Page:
From prairie to peaks
On July 3, the entire summer changed for me. The old van was finally packed up, and ready to roll. It was about noon when my family climbed in, and took off for the farm for my great-grandmother Petra Klug’s 100th birthday. The farmstead is 26 miles north of Bowman. By the time we had reached Dickinson, it seemed the bleakness of I-94 set in. When we realized that we drove past our exit, we had gone 20 miles. But on the bright side, I had gotten some nice pictures of the Badlands.
We had finally arrived, but we were the last ones to show, which is kind of embarrassing considering we were only a few hours away, and there were cousins from as far out as Norway and New Jersey. It was about 5:30 p.m. when we got there, so there wasn’t much time to do anything. The rest of the night was sitting around the campfire and reconnecting with people that hadn’t seen each other for years.
The next day, was busy. The neighbors started showing up for Petra’s birthday. Some came with food and drinks, others, commercial-grade fireworks. In the morning, a large group of people left to go climb White Butte, the highest point in North Dakota. Sadly, as a smelly teenager, I didn’t go because I took a shower. The day slowly passed as more people joined the celebration.
When the day finally closed, it ended with a bang. There were firecrackers for little people and city-size fireworks for the big people. It was a fitting ending to the 4th of July.
The next morning, the van was packed up, and the road led us south. We passed through Belle Fourche, S.D. – my mother’s hometown – and spent a half hour exploring how it’s grown. We turned west into the Badlands and the mountains of Wyoming. This leg of the journey took nearly six hours.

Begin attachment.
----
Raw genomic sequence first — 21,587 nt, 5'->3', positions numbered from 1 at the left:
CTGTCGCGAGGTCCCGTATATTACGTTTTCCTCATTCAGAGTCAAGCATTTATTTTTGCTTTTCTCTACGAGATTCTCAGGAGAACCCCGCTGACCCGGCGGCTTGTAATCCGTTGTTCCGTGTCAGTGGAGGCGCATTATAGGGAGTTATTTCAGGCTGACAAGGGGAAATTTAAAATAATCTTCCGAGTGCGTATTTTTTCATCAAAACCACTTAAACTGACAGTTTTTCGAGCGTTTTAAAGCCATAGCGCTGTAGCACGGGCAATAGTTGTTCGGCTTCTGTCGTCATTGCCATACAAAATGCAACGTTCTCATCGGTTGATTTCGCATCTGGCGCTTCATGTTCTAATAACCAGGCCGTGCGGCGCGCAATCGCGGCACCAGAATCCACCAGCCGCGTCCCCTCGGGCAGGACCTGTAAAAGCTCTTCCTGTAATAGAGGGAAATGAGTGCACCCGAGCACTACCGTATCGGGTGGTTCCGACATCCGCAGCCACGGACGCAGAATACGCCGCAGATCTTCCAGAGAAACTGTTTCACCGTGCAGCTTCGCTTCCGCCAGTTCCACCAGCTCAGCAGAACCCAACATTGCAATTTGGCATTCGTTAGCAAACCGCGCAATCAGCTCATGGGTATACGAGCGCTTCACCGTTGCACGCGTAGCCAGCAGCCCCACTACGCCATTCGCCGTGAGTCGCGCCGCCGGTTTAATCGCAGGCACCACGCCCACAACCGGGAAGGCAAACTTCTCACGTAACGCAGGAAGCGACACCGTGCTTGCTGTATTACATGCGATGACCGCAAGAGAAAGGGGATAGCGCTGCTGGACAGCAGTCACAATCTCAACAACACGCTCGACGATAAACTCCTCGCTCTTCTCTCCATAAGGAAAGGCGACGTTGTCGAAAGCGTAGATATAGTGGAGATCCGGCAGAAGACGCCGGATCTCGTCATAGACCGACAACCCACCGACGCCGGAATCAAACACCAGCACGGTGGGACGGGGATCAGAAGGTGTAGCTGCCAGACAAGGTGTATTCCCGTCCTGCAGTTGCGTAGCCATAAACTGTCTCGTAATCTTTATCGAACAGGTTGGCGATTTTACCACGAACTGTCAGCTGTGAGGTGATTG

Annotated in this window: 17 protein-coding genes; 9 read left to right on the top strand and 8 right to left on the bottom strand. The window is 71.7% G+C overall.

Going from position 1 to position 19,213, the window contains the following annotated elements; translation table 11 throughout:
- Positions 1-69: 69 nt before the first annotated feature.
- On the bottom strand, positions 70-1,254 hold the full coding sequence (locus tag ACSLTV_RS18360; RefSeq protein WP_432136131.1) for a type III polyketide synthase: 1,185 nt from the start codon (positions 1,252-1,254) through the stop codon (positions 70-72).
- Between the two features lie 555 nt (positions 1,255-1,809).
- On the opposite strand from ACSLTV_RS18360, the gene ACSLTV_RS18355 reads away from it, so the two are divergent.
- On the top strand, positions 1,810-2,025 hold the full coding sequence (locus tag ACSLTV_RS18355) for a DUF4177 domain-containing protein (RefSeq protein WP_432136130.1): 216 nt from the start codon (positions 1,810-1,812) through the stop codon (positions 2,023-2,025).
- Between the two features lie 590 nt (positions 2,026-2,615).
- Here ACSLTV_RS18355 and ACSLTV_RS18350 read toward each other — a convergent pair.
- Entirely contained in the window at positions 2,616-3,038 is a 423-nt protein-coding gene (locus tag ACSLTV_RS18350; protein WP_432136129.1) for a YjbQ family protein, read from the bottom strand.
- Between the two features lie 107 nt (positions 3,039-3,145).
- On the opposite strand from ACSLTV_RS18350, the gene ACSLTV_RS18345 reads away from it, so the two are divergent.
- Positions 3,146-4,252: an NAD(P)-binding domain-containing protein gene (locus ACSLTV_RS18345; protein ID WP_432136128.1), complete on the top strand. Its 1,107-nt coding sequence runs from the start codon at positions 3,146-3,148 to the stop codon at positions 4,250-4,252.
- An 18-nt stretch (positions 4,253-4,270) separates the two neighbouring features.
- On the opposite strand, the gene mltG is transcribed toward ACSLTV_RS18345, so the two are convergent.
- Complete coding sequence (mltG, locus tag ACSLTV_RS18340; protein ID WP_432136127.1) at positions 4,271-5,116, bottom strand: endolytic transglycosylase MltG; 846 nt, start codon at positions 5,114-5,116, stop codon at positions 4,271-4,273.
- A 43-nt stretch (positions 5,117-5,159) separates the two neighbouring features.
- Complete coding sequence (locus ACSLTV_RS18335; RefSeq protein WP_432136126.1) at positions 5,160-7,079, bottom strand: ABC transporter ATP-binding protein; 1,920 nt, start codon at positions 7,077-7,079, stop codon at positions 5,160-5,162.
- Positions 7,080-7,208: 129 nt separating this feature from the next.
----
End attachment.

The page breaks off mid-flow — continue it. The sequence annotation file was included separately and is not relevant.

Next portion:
Finally, we reached our destination: Tensleep Creek. Family reconnected, and little kids hopped along the creek. But the night came too soon. However, the fun didn’t stop there. A campfire was put together and s’mores were made. At around midnight, when people finally started leaving, the ground was littered with ashes, chocolate wrappers, burnt, molten marshmallows and assorted cans. But the cleanup was fast. After a coordinated effort, by which I mean, kids did it all, it was clean and ready for the next day.
It was a sunny morning, and food was mysteriously packed up in backpacks and coolers. Our aunts and uncles told us to get in the cars, and we took off. They drove to a gravel road, I expected them to stop, and kept going.
In North Dakota, the gravel roads are usually well-kept. While they may be bumpy and rough in some places, they are generally smooth. But this road was nothing like North Dakota road. It was not smooth and followed the land. Trees grew right at the edge of the road and rocks sprang up out of nowhere. The gnarled roots made the trip really hard on the cars. Even though I was sitting down, I was left with a few bruises on my legs. When the trees finally opened up, a massive meadow, stood before us. In the background, snowcapped peaks cut the clouds and a deep mountain creek split down the middle.
We got out the blankets and coolers, and had a picnic right next to the creek. My uncles took advantage of the opportunity and went fishing. Naturally, the minors did what they did: exploring. My cousin and I traversed along the creek and followed it until we saw claw marks on the trees. That’s when we knew we were in bear country.
So we headed back, and walked along the more open side of the creek. A few hours in, and we decided it was time to go back. The sunburns and tan lines proved good signs of that. It was nearly dark, and as I said earlier, it was bear country. We went back to the campsite, and put together a campfire like the night before. The chit chat was nice as people took care of their burns.